According to the UN Secretary-General’s 2014 Annual Report on Children and Armed Conflict, 7 national armies and 50 armed groups operating in 14 countries recruit and use child soldiers. These children and youths are viewed as cheap and expendable labour and are easy to manipulate and control by commanders. They are used as combatants, messengers, porters and cooks and to provide forced sexual services. Some are abducted or forcibly recruited, while others are driven to join by poverty, abuse and discrimination, or to seek revenge for violence enacted against them or their families.
By offering innovative training to those actors who encounter child soldiers in the field, UNITAR PTP is dedicated to the achievement of a world, in which children are no longer used as a weapon of war.
The objective of this course is to advance actors' understanding of the phenomenon of child soldiering, as well as of the reasons behind the use of children in armed conflicts. The course also aims to provide an overview of the possible options for interactions between police, military and child soldiers and the possible actions to prevent children’s recruitment and re-recruitment.
At the end of the course, participants will be able to:
- Outline the major issues related to the phenomenon of child soldiers;
- Identify legal instruments that discipline the protection of civilians in conflict situations;
- Illustrate possible options for interactions with child soldiers;
- Discuss strategies for preventing the recruitment and re-recruitment of children as soldiers.
This self-paced course is structured as four successive modules, defined as follows:
Module 0 – Children and armed conflict
This module introduces the topic of child soldiers by framing it within the broader discussion of contemporary conflict. It describes new methods of warfare and focuses upon the impact that conflict has on children.
Module 1 –Introduction to the issue of child soldiers
The module provides the essential information necessary to understand the complexity of the child soldier phenomenon, by offering an introduction to and an overview of the issue of child soldiers. Module one expands upon the definition of child soldiers – as outlined in the Paris Principles – and discusses how and why child soldiers are used. It explores the driving factors and risk factors that lead children to be recruited.
Module 2 – International legal framework
Module two examines the existing legal instruments that apply to child soldiers. It also discusses the legal consequences for infringement of these provisions and the ensuing accountability mechanisms.
Module 3- Interacting with child soldiers
Module three focuses upon security sector interactions with child soldiers and begins by offering an overview of the different types of interactions that may occur between national and/or international military and police forces and child soldiers.
This module provides substantive guidance on tactics, techniques and procedures to handle armed groups that use child soldiers and offers basic operational guidance.
Module 4- Preventing the recruitment and/or re-recruitment of child soldiers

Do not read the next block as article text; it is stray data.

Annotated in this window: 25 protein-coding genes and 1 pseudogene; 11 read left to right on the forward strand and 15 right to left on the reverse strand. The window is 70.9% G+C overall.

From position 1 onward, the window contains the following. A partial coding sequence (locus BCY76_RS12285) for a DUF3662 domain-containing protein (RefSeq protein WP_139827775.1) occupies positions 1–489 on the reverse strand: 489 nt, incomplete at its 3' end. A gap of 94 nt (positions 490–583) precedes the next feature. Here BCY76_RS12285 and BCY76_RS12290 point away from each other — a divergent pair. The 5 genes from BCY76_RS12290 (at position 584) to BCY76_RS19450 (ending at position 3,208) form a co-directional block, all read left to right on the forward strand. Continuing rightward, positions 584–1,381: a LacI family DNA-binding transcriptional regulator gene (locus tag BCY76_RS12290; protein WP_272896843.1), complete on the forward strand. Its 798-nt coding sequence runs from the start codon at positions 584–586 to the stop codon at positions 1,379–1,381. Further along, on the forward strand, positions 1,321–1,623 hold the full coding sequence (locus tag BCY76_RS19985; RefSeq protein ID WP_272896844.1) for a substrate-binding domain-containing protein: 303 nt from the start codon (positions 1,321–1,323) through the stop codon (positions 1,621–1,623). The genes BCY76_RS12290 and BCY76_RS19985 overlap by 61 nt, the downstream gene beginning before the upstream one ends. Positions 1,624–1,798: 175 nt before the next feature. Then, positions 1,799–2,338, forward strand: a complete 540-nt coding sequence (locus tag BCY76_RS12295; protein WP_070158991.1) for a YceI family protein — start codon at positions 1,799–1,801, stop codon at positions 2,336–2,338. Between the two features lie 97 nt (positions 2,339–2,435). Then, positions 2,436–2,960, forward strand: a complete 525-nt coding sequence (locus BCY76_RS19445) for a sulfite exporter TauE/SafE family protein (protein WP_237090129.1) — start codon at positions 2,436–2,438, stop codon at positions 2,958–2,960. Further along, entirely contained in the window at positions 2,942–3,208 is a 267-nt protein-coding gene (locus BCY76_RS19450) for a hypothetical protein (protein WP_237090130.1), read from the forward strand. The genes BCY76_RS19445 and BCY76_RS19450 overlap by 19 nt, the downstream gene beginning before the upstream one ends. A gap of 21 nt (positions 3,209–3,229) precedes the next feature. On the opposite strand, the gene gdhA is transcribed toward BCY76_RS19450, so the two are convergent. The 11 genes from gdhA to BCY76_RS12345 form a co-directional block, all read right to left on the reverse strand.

Module four discusses strategies aimed at preventing the recruitment and re- recruitment of children as soldiers. It elaborates upon the importance of including children in peace agreements and demobilization plans and stresses the importance of cooperation among different actors on the ground for the development of a comprehensive programme strategy that includes activities at different societal levels. The module concludes by exploring the consequences of failing to prevent the recruitment and re-recruitment of children as soldiers.
By embedding the learning content in a scenario setting, this course enables participants to feel as though they are part of a mission context while enhancing their knowledge on the issue of child soldiers. Through the scenarios, learners are constantly challenged to reflect upon possible strategies to identify child soldiers, to interact with them and lastly to find strategies to prevent their recruitment and re-recruitment.
The e-learning course adopts UNITAR’s approach to delivering learning content in an innovative format. UNITAR optimizes the use of available technologies with the objective of offering multiple instructional settings, catering to personal learning styles. Instructional design methods are applied, which prioritise interaction and support explorative and collaborative learning. Social activities are frequently incorporated to support the learning process, facilitate networking among professionals and encourage the sharing of experience.
The course is open to anyone interested in the phenomenn of child soldiering, including practitioners working in post-conflict contexts, field workers, and international volunteers. United Nations Volunteers, holding a valid contract, can benefit from a reimbursement from the UNV Programme. Students are entirely responsible for ensuring their eligibility and requesting their reimbursement directly with the UNV office.
UNITAR recommends the following as a minimum in hardware and software to take our e-Learning courses. Please consult your Network Administrator or Systems person to ensure that you have the following:
- Windows XP, 7 or superior;
- MacOS 10.6 (Snow Leopard) or superior;
- Intel Core 2 Duo – or AMD – 3 GHz processor;
- 3 GB of RAM (4 GB recommended);
- Hard drive: 160 GB minimum.
- Adobe Acrobat Reader;
- Adobe Flash Player.
- Google Chrome 30.0 or superior;
- Mozilla Firefox 25.0 or superior;
- Safari 7 or superior;
- Internet Explorer 8 or superior.
- Apple iOS in Apple iOS 7 or superior on iPad:
- Articulate Mobile Player;
- Moodle Mobile.
- Android OS in Android OS 4.1 or superior (optimized for tablets):
- Articulate Mobile Player;
- Moodle Mobile.